Founded in 1917, the Ponca City Savings & Loan Association, under the leadership of L. S. Barnes, grew and occupied other offices until 1956 when the association built this building as its headquarters and central building although it had branches in other communities. The design of this building incorporated modern styles and materials, using the increasingly popular V, vanes, and sleek lines common in automobiles and new service stations, even approaching the building style that came to be known as “populuxe,” a streamline modern form. The materials include granite and marble as well as brick. 
Poncan Theatre: 104 East Grand 
This building, with perhaps the most decorous façade on Grand and in the city, was listed on the National Register in 1984 under Criterion C in the Area of Significance Architecture. The beautiful historic Poncan Theatre has been the grand showplace of entertainment in north central Oklahoma since it opened in 1927. Learn More Here
Royalty Building: 401 East Grand 
The building expanded Ponca City’s business district to the east and provided additional office space in 1923—in the midst of the city’s petroleum boom. This was another building financed by E. W. Marland and designed by John Duncan Forsyth. A good example of Spanish Mission Revival Style, the building’s stucco walls, arched windows, and ornate entry make it a conspicuous feature downtown.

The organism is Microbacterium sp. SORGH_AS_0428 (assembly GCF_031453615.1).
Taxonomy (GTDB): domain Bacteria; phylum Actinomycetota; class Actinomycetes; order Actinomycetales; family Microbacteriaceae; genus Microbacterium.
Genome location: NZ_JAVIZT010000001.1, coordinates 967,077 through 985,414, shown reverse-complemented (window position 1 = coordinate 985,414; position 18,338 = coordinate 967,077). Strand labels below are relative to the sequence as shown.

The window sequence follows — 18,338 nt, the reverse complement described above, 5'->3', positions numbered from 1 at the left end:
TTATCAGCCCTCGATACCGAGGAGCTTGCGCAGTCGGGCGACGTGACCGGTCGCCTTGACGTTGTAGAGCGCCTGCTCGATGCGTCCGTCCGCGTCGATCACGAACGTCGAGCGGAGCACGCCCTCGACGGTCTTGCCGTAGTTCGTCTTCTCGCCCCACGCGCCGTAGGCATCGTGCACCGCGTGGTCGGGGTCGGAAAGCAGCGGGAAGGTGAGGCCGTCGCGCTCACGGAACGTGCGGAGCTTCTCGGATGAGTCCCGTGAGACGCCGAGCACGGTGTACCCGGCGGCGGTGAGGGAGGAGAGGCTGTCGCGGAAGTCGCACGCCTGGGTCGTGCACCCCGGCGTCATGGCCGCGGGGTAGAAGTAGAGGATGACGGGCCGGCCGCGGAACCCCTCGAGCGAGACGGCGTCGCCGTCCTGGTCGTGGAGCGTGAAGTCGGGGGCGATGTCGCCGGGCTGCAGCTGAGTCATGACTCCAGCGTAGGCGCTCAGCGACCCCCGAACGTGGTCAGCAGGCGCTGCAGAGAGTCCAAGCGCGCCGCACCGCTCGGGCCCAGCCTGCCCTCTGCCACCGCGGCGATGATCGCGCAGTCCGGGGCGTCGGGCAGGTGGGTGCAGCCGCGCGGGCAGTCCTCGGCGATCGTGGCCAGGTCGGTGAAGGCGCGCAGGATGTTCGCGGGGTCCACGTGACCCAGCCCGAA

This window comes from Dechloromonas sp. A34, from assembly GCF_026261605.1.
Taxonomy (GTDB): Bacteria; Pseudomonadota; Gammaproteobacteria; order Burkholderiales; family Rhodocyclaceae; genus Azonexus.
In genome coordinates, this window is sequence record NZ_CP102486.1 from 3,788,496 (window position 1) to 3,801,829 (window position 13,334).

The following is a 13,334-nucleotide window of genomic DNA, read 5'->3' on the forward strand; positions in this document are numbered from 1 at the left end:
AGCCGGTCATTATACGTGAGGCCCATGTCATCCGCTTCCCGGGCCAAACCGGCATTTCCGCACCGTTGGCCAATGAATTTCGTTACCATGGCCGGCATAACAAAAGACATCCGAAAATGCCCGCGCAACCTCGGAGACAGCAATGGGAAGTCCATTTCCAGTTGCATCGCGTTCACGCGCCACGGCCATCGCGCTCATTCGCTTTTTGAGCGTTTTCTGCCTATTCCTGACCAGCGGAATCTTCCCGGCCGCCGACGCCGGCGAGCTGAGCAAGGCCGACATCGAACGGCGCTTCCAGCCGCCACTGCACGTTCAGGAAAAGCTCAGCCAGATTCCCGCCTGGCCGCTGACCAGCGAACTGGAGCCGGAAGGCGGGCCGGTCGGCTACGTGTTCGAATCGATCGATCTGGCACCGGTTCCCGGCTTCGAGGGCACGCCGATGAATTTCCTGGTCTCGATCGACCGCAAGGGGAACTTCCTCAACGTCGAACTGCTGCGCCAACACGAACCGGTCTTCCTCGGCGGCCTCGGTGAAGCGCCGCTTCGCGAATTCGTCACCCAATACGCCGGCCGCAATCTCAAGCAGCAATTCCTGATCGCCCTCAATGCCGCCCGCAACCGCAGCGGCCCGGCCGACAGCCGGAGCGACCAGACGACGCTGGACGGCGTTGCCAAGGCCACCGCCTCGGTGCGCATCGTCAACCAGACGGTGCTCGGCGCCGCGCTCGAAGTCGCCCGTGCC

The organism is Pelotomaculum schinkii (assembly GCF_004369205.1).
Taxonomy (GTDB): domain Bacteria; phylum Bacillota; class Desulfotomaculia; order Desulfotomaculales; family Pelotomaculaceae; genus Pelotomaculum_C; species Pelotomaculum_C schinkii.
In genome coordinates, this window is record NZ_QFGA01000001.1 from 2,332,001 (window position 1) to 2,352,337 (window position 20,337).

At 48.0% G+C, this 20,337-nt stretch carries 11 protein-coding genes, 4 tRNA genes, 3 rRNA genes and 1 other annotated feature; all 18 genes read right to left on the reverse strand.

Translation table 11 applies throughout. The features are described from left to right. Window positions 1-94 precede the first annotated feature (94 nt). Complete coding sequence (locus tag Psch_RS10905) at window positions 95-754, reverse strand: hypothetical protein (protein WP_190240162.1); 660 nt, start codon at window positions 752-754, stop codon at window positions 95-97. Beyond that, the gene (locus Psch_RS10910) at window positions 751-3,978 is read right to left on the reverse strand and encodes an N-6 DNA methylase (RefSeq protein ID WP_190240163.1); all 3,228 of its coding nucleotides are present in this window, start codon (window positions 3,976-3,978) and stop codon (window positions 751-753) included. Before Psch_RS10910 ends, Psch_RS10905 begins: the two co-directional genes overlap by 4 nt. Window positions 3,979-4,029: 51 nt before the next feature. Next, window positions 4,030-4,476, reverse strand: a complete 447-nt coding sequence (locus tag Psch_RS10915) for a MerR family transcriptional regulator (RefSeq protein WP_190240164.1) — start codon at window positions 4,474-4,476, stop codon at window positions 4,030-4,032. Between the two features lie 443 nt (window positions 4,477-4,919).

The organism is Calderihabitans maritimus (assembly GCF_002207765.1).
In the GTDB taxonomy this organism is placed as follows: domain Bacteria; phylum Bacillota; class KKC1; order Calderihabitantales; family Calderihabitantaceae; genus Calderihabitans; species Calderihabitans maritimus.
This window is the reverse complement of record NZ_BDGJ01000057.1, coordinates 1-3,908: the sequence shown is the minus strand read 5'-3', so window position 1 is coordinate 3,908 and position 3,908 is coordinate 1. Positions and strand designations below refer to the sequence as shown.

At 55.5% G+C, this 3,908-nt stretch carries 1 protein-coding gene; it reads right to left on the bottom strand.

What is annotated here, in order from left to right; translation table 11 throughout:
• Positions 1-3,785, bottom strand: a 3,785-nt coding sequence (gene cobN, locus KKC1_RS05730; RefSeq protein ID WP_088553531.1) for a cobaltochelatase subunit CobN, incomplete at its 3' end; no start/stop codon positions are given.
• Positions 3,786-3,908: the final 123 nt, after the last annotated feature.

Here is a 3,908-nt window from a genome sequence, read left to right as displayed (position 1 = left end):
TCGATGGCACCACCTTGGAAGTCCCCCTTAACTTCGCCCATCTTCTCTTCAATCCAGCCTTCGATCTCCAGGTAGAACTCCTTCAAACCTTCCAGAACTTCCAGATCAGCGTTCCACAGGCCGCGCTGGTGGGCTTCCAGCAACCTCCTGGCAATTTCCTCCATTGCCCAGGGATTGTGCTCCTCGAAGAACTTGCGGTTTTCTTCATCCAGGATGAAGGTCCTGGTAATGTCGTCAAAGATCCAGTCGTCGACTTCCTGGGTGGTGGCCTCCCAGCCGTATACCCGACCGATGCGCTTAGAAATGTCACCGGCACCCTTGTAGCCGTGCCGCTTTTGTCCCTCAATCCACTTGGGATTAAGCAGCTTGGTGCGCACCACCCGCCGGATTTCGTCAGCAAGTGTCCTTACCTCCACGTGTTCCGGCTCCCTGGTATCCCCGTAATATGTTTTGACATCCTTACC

Security State Bank Building: 123 East Grand
Built in 1905, the bank building existed prior to the boom that reshaped the downtown and the bank that it housed was but one of several in the city. In the 1910s, with directors that included E. W. Marland, Dan Donahoe, and L. K. Meek, and in the 1920s under Meek’s presidency and control, the bank became largest financial institution in Ponca City. When the Masonic Building was completed, the bank moved into the ground floor of the new building and this building then offered both retail and office space for the commercial sector of the community.
Southwest Bell Telephone Company Building: 221 North Second